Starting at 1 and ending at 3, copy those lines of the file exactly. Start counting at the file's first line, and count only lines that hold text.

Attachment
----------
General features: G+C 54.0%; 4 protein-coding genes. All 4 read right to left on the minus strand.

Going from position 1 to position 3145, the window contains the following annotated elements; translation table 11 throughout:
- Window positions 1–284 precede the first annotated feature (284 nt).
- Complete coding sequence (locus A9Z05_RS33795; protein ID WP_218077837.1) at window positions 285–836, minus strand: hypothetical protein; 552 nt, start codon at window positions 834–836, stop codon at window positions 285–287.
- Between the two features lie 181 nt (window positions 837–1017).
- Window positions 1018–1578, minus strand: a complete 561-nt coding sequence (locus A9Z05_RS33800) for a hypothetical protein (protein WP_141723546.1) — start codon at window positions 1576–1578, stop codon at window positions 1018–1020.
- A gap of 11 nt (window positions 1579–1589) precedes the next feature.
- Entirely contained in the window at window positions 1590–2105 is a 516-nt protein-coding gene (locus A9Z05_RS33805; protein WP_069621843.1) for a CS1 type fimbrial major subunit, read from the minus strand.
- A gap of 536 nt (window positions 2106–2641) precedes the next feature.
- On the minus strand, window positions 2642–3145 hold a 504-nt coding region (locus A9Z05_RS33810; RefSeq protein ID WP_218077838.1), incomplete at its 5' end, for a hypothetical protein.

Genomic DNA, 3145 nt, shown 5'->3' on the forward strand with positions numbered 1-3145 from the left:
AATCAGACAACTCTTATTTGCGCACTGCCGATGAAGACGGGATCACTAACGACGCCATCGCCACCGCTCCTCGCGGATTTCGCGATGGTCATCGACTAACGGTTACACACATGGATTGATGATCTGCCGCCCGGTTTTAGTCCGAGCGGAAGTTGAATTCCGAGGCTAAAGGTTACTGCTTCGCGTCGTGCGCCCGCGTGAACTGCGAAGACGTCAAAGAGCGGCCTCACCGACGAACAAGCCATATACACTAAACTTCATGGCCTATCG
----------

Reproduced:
General features: G+C 54.0%; 4 protein-coding genes. All 4 read right to left on the minus strand.

Going from position 1 to position 3145, the window contains the following annotated elements; translation table 11 throughout:
- Window positions 1–284 precede the first annotated feature (284 nt).